Fake Tech

There’s fake news, fake science, and now, “fake tech”. Fake tech is a term that came to mind while reading about the augmented reality startup Magic Leap. The company has raised $1.4 billion based on videos created to demo its technology. But new information has surfaced that indicates these videos were created using special effects, simulated by a New Zealand company that specializes in such things. While it’s not clear how real the company’s technology is, you could describe these simulated presentations as fake.

Then there’s Theranos, the health technology company that raised hundreds of millions of dollars for its fingerstick and microfluidics technologies that promised to revolutionize blood testing. The company’s value was as high as $9 billion before it was discovered that much of its technology was more wishful thinking than real. Apparently, its charismatic leader was able to persuade a number of luminaries to serve on its board while others, including Walgreen’s, made huge investments based on fake evidence or no evidence at all.

Because technology is often complicated and overwhelming to those without science or engineering training, potential customers and investors are not equipped to make knowledgeable assessments and therefore follow the crowd of believers, not wanting to be left behind.

But as many of us working in Silicon Valley know, there’s a propensity for entrepreneurs to take on tasks that may seem insurmountable, or even impossible, that can lead to real innovation and breakthroughs. Along the way, with the need to attract investment, employees and customers, it’s easy for the promises to get ahead of the reality. People want to believe and can easily fall prey to those leaders who may be better at promoting than the actual science.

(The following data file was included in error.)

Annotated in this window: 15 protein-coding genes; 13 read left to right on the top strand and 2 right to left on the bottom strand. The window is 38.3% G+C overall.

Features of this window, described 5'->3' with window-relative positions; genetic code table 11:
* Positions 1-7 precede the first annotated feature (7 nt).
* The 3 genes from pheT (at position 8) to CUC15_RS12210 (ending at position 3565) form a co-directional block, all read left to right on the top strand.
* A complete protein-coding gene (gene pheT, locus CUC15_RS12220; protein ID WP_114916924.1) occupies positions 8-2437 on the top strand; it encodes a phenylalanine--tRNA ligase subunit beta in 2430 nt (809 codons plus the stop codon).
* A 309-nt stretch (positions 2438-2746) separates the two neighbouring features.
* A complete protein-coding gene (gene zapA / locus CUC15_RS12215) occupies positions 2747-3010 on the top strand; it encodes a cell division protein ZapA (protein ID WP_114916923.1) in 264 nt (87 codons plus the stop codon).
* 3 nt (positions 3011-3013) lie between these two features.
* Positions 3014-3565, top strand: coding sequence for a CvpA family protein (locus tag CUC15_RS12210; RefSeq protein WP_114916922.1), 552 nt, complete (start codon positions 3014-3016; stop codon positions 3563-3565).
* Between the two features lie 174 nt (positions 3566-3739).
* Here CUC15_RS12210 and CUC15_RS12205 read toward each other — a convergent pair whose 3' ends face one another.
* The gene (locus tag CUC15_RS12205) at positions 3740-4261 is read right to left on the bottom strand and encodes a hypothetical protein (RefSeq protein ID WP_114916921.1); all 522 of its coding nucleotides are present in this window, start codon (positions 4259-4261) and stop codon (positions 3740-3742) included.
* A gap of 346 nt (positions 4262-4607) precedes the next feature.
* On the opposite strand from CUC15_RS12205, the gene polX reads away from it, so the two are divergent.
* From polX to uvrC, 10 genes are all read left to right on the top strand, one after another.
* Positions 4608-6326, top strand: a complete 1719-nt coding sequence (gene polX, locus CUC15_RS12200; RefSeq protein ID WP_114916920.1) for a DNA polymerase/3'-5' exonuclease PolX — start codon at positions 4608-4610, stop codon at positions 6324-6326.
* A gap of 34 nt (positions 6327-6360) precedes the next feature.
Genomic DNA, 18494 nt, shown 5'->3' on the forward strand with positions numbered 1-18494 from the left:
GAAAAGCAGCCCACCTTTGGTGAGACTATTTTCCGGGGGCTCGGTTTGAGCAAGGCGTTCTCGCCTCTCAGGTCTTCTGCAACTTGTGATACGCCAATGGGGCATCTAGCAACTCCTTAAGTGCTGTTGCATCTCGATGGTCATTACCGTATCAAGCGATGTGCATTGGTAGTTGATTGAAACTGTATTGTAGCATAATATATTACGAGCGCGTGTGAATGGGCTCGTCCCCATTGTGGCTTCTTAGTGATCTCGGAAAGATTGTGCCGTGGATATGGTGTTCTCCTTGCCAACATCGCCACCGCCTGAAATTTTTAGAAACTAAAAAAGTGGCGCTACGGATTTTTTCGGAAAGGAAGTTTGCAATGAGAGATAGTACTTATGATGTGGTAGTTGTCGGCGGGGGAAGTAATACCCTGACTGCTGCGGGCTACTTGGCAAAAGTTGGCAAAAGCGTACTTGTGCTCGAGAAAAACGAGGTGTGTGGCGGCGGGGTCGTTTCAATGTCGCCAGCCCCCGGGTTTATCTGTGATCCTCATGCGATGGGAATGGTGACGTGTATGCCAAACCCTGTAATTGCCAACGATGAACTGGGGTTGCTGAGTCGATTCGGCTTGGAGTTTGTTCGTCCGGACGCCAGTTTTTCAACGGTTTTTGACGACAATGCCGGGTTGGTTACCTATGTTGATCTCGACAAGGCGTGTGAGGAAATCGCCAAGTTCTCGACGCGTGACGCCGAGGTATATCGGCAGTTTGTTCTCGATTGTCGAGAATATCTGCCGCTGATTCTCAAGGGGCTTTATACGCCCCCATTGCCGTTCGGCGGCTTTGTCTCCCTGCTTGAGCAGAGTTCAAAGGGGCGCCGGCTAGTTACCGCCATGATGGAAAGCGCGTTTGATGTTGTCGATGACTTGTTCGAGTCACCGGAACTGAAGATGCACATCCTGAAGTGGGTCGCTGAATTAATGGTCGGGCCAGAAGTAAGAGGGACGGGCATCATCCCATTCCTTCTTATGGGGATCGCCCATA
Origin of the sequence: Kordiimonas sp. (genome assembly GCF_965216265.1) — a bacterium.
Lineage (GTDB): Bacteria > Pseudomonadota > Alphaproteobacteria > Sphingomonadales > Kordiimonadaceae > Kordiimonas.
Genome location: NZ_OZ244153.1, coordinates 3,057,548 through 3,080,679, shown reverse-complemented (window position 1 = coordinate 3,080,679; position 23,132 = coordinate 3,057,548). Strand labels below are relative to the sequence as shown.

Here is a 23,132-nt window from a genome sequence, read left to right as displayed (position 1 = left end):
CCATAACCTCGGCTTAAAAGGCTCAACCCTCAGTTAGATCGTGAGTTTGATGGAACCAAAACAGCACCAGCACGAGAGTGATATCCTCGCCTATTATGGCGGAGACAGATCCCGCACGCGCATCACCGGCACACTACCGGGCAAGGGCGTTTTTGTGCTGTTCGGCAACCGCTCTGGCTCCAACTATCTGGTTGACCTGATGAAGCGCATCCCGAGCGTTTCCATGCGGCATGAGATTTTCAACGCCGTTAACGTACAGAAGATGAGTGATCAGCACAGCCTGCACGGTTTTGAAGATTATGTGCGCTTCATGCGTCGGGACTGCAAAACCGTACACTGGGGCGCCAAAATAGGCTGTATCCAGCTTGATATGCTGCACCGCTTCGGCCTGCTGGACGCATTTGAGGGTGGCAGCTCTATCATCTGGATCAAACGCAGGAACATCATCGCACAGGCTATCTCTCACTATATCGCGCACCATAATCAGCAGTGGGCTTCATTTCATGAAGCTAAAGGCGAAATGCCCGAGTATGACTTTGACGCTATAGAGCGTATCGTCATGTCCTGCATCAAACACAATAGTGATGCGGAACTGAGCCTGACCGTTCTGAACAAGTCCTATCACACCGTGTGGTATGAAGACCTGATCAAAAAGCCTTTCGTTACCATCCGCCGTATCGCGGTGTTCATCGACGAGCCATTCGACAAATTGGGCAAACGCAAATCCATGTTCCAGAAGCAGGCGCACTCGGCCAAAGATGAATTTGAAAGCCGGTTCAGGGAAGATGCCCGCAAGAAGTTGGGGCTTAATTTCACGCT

In the case of Theranos and Magic Leap, there were early warning signs, such as the companies’ refusal to provide real demos. In both cases, the truth came out when former employees came forward with their stories. In the case of Theranos, an intensive investigation by the WSJ did much to undermine the company’s credibility.

I’ve also experienced fake tech on Indiegogo and Kickstarter. There are products described with seemingly impossible claims that can’t be verified by the host sites. So, anyone with a clever idea and a simulated video can raise money proposing an idea that’s impossible to do. Some may know it’s impossible but many don’t know what they don’t know and believe it can be accomplished with enough money.

In addition to these, there are more nuanced examples of fake tech practiced by major companies that rely on exaggerated claims to garner publicity and boost their stock. While perhaps not completely fake, they are a lot less than what they seem to be.

Uber claimed they were beginning to use driverless cars in Pittsburgh when, in fact, they were starting to test the cars with a professional driver at the wheel. Amazon announced last year they were going to begin delivery of packages using drones, yet it will be years away.

In these cases, the press jumped on these stories, encouraged by the companies’ professional PR people, skilled at creating headlines out of bits of truth, and playing to the strengths and weakness of gullible reporters. While perhaps not factually inaccurate, the results were closer to almost-fake tech.

What fuels fake tech is what fuels fake news — the need to create headlines that result in clicks, eyeballs and hence, dollars. The need to get above the noise and stand out in some way. Too often, there are reporters not trained in science or technology that fall for these stories without a critical eye. They too want to believe and, as a result, promote a story without understanding the nuances behind it.